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What's up with this doc? Oh, a lot

Morris Collen, 95, earned his degree in the days before penicillin. He has a long resume, but it's his driver's license he's most proud of.

January 03, 2009|Maria L. La Ganga

OAKLAND — Morris F. Collen, M.D., is a pioneer in harnessing the vast power of computers to improve healthcare. He is hip-deep in studying the ways that prescription drugs could interact and harm the elderly. He's hard at work on his sixth book.

But he just might be most proud of his brand new driver's license.

"Can I show you something you'll never see again?" Collen asks, reaching for his well-used billfold. He pulls out the rectangle of pedestrian plastic. He points to the date of birth: 11-12-13. He points to the expiration date: 11-12-13. He grins.

"The one is in the 20th century," he says, tickled still. "The other is in the 21st century. That represents 100 years. When I looked at that, I said, 'My God, that's probably the only one in the country.' "

Why does a 95-year-old need a license, one that's just been re-upped for another five years? So he can drive to work, of course.

For The Record
Los Angeles Times Tuesday, January 06, 2009 Home Edition Main News Part A Page 2 National Desk 1 inches; 45 words Type of Material: Correction
Dr. Morris Collen: An article in Saturday's Section A about 95-year-old doctor Morris Collen said that when he earned his medical degree in 1939, penicillin had yet to be discovered. Penicillin was discovered in 1928, but no one was successfully treated with it until 1942.

Collen is part of an elite fraternity -- above and beyond his 11-page resume with its 193 publications and his place as one of Kaiser Permanente's founding physicians.

Nonagenarians make up less than one quarter of 1% of California drivers. Less than one third of 1% of Americans age 95 and above work for compensation. It is difficult to discern how many work for free, and harder still to figure out how many work and drive. When Collen earned his bachelor's degree in electrical engineering in 1934, the first computer was a dozen years in the future. When he earned his medical degree five years later, penicillin had yet to be discovered.

He and Bobbie Diner wed in secret and lived apart for two years, because back in 1937 some hospitals fired nurses for marrying. Mandatory retirement was legal when Collen hit 70, so he stepped down as head of Kaiser Permanente's Division of Research and has consulted -- gratis -- for a generation since.

The healthcare giant is happy Collen does.

"He's doing cutting-edge research on information technology and computers," says Robert Pearl, M.D., chief executive of The Permanente Medical Group. "He's a systems thinker, a technologic thinker. He's unique for a 45-year-old. He's really unique for a 95-year-old."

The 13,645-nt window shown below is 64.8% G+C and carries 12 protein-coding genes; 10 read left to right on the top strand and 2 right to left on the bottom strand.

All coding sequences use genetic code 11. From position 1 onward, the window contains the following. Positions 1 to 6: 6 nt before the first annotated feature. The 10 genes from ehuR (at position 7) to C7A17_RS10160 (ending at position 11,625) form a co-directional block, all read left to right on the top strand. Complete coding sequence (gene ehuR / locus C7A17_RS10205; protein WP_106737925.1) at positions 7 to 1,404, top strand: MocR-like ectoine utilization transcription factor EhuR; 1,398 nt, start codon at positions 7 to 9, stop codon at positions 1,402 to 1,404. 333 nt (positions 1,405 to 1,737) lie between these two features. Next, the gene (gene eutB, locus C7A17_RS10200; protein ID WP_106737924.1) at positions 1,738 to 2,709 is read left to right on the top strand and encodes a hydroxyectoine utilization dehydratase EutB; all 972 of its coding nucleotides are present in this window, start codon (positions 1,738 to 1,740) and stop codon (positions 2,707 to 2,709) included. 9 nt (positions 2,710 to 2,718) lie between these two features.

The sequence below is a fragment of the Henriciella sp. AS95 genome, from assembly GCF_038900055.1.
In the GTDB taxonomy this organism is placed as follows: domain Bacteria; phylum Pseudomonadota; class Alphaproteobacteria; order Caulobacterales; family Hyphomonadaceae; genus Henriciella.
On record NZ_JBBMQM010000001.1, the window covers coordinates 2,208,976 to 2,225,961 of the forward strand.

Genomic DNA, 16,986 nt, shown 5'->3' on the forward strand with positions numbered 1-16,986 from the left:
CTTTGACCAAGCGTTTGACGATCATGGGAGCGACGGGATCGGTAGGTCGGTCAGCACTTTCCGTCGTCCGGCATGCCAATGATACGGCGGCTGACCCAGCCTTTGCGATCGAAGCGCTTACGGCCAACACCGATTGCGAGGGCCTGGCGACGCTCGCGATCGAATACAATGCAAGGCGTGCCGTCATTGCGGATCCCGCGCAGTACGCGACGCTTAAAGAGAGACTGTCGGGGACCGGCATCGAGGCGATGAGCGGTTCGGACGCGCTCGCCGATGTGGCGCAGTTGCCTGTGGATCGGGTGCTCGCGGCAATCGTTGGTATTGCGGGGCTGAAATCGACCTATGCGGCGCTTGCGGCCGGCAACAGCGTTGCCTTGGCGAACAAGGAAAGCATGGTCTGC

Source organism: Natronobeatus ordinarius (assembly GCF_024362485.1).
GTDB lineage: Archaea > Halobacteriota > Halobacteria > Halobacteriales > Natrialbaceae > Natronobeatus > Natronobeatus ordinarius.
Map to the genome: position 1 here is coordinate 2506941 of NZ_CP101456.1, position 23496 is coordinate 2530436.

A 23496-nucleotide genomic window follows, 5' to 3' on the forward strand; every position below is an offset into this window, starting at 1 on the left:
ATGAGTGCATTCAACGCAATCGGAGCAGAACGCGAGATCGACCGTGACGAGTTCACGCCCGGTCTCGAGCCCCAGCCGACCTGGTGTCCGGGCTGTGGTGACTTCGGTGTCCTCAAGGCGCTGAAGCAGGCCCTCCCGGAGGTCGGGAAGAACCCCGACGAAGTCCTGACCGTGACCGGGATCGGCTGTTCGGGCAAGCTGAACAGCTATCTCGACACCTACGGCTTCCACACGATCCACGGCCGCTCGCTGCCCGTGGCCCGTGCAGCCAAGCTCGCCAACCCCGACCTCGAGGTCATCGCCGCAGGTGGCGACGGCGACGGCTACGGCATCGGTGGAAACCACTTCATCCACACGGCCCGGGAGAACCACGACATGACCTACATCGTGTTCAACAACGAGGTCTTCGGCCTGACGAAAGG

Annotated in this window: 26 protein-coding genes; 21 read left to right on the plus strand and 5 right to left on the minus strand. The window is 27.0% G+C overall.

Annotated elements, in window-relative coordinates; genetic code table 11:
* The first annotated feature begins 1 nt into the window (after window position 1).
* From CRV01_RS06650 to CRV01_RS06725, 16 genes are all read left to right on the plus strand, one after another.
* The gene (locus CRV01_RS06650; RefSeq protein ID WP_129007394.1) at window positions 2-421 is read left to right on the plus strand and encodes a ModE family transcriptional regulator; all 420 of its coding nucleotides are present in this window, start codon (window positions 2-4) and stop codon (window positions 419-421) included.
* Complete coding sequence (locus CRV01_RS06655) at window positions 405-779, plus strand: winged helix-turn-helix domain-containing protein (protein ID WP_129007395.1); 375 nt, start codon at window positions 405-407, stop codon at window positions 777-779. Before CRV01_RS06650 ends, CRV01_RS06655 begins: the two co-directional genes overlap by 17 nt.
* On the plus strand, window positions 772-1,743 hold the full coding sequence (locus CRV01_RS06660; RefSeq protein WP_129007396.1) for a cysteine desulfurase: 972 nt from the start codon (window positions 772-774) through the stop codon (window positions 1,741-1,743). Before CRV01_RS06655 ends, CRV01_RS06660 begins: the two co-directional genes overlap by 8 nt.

For his part, Collen is happy to pile into his 10-year-old Oldsmobile Intrigue, complete with duct tape on the right rear window, and head to the Oakland-based Division of Research every Wednesday morning.

It is an 18-mile commute from his cramped (he calls it "efficient") unit at Sunrise Assisted Living of Walnut Creek. He spends a lot of the drive in the fast lane, zipping along at just over the speed limit.

"I do not ask for pay from KP because I want to be free to do whatever I want to do," he said in a recent e-mail -- his favorite mode of communication. "I do what I do because I love it, and because it helps to keep the marbles rolling in my head!"

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Seven men and one woman sit around a table in a windowless gray meeting room in downtown Oakland on a Wednesday morning in November. On the wall is a giant banner celebrating the "Morris F. Collen, M.D. Research Library and Conference Center."

"Dr. Morris Collen continues to work at the Division of Research with Principal Investigator Joe Terdiman in development of the National Research Data Base," the banner says. "The project is testing and evaluating data mining methods for detecting and monitoring adverse events that occur in patient healthcare."

When the database is complete, it could house data on nearly 29 million Kaiser Permanente patients past and present, including some electronic records going back 40 years. There will be federal mortality data and census information.

Terdiman, whom Collen hired in the 1960s and has worked with ever since, calls it a kind of "one-stop shopping" for researchers.

Collen developed Kaiser's very first database in the 1960s, a repository of electronic medical records that also was mined for research purposes. It was a time when information was collected on punch cards and computers took up entire rooms.

He was the catalyst for this latest project, which Kaiser is working on with IBM, and designed several studies to be carried out beginning in 2009 with the newly compiled data.

One in particular is near and dear to his statin-assisted heart: figuring out how elderly patients are affected by the interaction of multiple drugs.

"Every decade you add another pill," says Collen, who takes eight medications every day. "So by the ninth decade, you're taking about nine pills. And I used to think, gee, if I took all those nine pills and threw them into a hot cup of coffee, what would happen?

"And here I throw them into my stomach, with hydrochloric acid," he continues. "Parke-Davis and each of them studies their own drugs. They don't study the others."

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